Management shake-up at Mag+ as former CEO Staffan Ekholm returns to lead platform
With the move, Gregg Hano, who has led Mag+ since April of 2012, will be leaving the company, while co-founder and chief creative officer Mike Haney remains on board
There are changes to report at the digital publishing platform Mag+. Gregg Hano, who was named CEO of Mag+ in April of 2012, will be replaced by founder and former CEO Staffan Ekholm. Ekholm led Mag+ in its earliest days, following its spin off by Bonner, and has held the title of SVP since Hano came on board as CEO.
“We constantly re-evaluate our priorities, staffing and the marketplace in order to bring our clients the best product and customer service possible,” Mag+ said in a statement given to TNM. “To that end, we have recently restructured and streamlined our company, with a deeper emphasis on product portfolio development and client support. These are positive improvements for our customers.”
Ekholm will remain based in Stockholm, while Mike Haney, who is a co-founder and chief creative officer at Mag+, will maintain his role in the New York office.
Mag+ was developed by Bonnier R&D at the end of 2009. Much of the magazine industry was just beginning to think about what magazines would look like on tablets, reacting to the news that Apple was going to launch what became the iPad.
“The fall of that year was when we kicked off the project,” Mike Haney told TNM when interviewed for the book Talking Digital. “Sara Öhrvall, head of R&D moved from Stockholm to San Francisco. At the same time, we contracted with a firm in London – a digital design firm, Berg, a brilliant, brilliant, little firm – and sort of tasked them with doing the same thing along side us.”
One of the byproducts of the collaboration with Berg was a demonstration video that showed how a digital magazine might look (you can see the video in the eBook version of Talking Digital inside the iBooks Store).
The other byproduct was the first iPad app for Popular Science, released at the same time as the original iPad was launched in the U.S. The app proved so popular with readers that by the June 2012 publisher’s statement, Popular Science was able to report over 90,000 digital subscribers.
In 2011 Bonnier spun off Mag+ into its own company so that it could market the platform to other publishers.
“Mag+ was created by publishers for publishers,” Ekholm wrote in one of the new company’s first blog posts. “We boast a superb leadership and development team, with a breadth of experience in both digital and publishing. The team has already taken more than 25 magazine titles on to iPads, with others lining up in markets including the US, the UK, and across the Continent.”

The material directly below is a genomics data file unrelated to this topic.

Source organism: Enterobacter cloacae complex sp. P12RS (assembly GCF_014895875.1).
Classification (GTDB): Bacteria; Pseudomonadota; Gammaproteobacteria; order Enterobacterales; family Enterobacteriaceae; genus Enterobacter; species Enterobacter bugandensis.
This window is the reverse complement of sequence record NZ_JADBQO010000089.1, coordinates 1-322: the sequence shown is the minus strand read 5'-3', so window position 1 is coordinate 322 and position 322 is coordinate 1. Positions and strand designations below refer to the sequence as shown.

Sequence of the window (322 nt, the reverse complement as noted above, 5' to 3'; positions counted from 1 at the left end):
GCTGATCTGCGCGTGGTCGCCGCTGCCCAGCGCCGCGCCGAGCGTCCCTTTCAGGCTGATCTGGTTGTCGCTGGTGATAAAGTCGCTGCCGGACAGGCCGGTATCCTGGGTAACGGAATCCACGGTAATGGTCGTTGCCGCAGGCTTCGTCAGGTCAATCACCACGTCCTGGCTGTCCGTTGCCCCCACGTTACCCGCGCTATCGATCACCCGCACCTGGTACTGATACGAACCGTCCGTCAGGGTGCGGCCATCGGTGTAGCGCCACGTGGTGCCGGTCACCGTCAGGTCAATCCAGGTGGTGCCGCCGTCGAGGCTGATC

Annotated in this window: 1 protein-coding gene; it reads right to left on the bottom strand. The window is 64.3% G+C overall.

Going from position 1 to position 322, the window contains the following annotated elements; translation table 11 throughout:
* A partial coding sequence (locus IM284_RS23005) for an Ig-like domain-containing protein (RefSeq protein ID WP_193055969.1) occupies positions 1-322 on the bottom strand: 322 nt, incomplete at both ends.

In 2012, Gregg Hano, who up until then was svp of corporate sales and the technology group at Bonnier, accepted the job as CEO at Mag+.
“What excites me, and what attracted me to this role,” Hano told TNM in 2013, “is moving completely into the digital space, helping to define the future of digital publishing.”
Much of the excitement and enthusiasm for digital editions may have begun to recede, though, as sales peaked at many audited titles. Digital subscriptions at PopSci, for instance, peaked at 97,836 with the June 2013 statement, but have fallen in subsequent circ statements.
Then in July of last year came the news that Bonnier would be moving its U.S. magazines over to Adobe DPS, possibly tied to the fact that several of the magazines would be included in the Next Issue digital newsstand (which requires either a PDF or a Folio file). Possibly because of this, Mag+ has shifted gears in recent years, targeting corporate and institutional communications as much as digital magazine publishing. That market is certainly far greater in size and potential than magazine publishing – and those involved in it, sadly, appear far more enthusiastic about moving to digital than many traditional print publishers.
(No more better evidence of this than the requests I get for PDFs of stories that appear in App Publisher, some magazine professionals telling me that they find it too hard to download an app and access a digital issue.)
Many new interactive digital magazines continue to be released using the Mag+ platform. Just yesterday, for instance, TNM reported on [RE]TOUCHED Magazine which used Mag+ to launch its new Apple Newsstand app.